"It makes all the sense in the world to at least consider it," GM Ed Wade said about the extension talks. Rodriguez is slated for his final year of arbitration before becoming a free agent. However, given Rodriguez will be 33 when the 2012 season opens, free agency doesn't hold the allure that it might for a young pitcher.
Rodriguez wouldn't get a large contract extension regardless, so if the two sides can come to an agreement on a deal similar to Ted Lilly's three years and $33 million with the Dodgers, re-upping with the Astros makes sense for both sides. Houston would be able to lock Rodriguez into its rotation at ages that it would be reasonably confident in the left producing.
Meanwhile, Rodriguez would be set up for life and not have to worry about making sure he has a strong season in 2011 for the benefit of free agency -- taking the ball when injured, for example.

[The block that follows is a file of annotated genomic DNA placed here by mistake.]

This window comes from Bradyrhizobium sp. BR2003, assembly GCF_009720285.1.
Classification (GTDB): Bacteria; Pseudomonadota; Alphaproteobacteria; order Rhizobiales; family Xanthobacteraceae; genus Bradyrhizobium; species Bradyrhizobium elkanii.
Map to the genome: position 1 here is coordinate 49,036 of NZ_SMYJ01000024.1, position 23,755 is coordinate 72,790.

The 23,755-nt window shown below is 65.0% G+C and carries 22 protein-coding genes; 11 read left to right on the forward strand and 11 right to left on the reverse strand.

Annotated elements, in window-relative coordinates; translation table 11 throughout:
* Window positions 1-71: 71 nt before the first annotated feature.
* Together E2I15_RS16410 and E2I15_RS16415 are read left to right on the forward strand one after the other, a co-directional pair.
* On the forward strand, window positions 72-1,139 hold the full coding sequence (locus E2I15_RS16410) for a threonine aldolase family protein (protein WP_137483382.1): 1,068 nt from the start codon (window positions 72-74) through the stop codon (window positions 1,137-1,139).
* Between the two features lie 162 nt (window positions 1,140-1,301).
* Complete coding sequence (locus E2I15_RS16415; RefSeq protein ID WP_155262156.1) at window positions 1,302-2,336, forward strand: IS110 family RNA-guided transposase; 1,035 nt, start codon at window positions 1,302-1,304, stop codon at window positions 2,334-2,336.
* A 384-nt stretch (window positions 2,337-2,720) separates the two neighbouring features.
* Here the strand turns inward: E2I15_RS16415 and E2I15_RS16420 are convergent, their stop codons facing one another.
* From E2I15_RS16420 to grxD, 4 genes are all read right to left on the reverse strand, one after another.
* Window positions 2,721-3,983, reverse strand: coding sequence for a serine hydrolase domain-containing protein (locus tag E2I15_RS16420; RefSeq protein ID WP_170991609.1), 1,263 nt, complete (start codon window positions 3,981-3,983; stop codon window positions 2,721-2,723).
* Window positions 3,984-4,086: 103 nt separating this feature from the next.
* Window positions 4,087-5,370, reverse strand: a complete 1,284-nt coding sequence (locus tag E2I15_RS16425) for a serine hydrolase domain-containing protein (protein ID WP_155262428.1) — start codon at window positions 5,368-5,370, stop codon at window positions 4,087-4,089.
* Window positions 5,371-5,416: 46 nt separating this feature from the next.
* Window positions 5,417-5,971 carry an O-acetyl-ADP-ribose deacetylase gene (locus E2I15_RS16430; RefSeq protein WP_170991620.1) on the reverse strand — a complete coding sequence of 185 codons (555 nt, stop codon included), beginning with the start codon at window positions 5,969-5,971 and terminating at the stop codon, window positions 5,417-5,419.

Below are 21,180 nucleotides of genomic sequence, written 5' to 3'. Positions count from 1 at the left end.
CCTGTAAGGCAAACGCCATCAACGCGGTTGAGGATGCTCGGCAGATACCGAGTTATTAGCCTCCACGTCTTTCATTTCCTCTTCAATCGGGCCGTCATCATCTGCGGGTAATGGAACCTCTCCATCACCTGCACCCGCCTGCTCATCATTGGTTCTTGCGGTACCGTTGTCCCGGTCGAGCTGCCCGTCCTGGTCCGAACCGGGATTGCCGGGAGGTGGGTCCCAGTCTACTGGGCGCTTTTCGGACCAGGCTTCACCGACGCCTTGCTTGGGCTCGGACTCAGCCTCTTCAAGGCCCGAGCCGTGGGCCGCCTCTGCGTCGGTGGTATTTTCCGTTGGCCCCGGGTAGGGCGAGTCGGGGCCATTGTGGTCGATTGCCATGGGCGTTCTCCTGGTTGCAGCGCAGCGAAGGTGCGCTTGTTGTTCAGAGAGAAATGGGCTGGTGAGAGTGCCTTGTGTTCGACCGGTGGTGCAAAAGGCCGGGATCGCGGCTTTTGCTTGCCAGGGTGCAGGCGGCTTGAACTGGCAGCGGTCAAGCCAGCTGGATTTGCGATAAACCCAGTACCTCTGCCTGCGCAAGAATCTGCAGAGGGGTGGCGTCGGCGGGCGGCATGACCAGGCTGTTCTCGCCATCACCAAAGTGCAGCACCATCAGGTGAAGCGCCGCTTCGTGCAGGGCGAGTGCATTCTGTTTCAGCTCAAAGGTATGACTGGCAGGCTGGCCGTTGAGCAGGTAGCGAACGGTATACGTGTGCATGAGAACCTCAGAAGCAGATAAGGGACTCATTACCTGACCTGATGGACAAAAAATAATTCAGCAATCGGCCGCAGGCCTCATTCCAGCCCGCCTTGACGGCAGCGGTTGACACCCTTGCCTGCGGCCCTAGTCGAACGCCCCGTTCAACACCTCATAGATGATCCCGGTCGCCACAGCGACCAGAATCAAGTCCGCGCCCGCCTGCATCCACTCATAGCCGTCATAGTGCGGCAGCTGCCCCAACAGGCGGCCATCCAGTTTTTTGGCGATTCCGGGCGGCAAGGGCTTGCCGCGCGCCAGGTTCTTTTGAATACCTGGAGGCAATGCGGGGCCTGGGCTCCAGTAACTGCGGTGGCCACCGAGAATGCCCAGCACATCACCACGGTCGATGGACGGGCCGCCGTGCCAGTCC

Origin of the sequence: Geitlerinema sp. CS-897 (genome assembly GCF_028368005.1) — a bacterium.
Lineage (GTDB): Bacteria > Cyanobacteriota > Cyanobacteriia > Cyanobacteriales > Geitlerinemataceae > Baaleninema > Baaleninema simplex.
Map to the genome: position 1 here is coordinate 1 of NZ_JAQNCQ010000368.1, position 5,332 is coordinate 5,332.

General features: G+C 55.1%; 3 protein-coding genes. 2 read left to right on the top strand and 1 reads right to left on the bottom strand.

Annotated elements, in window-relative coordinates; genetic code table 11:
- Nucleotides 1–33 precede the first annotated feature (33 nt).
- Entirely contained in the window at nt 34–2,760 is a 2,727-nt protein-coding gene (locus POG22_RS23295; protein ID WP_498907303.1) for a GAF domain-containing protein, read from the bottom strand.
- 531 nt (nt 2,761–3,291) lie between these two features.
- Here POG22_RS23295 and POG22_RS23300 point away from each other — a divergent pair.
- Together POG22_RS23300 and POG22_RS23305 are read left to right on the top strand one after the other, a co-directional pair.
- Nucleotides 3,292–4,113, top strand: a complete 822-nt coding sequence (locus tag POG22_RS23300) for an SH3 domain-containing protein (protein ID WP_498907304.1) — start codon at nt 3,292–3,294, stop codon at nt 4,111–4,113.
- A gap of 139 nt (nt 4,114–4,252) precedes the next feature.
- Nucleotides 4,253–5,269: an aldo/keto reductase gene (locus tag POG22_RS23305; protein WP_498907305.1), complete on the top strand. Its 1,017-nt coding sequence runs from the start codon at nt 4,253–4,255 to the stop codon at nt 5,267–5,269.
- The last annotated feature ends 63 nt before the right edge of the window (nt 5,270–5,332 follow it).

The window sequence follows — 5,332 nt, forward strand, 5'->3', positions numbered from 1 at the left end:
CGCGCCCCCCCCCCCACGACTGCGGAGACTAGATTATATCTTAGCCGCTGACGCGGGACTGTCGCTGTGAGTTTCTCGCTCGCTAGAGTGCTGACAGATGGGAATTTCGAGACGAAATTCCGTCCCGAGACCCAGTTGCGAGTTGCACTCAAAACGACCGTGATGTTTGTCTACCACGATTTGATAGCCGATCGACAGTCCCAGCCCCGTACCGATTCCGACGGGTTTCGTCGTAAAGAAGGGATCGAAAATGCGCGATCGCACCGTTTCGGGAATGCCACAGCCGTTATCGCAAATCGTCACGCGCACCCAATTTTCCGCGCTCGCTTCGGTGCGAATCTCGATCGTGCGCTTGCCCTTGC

Rodriguez has been one of the better left-handed starters over the last three seasons, but injury and spells of ineffectiveness make him far from a sure thing. Coming off a career-best 3.02 ERA in 205 2/3 innings in 2009, Rodriguez stumbled in the first half thanks to a 4.97 ERA. He was able to turn around the second half with a 2.11 ERA coming to a cumulative 3.60, but the warning signs remain.
Meanwhile, Wade ruled out long-term extensions for fellow arbitration-eligible players Michael Bourn and Hunter Pence.
"On Bourn and Pence at least, we're really pretty far from free agency," Wade said.
Bourn isn't due to become a free agent until 2013 and Pence 2014, so the Astros are understandably waiting it out to see if both players retain their effectiveness. Bourn is coming off a year in which he didn't play up to expectations while Pence was named the team MVP.
-- Evan BrunellFor more baseball news, rumors and analysis, follow @cbssportsmlb on Twitter or subscribe to the RSS feed.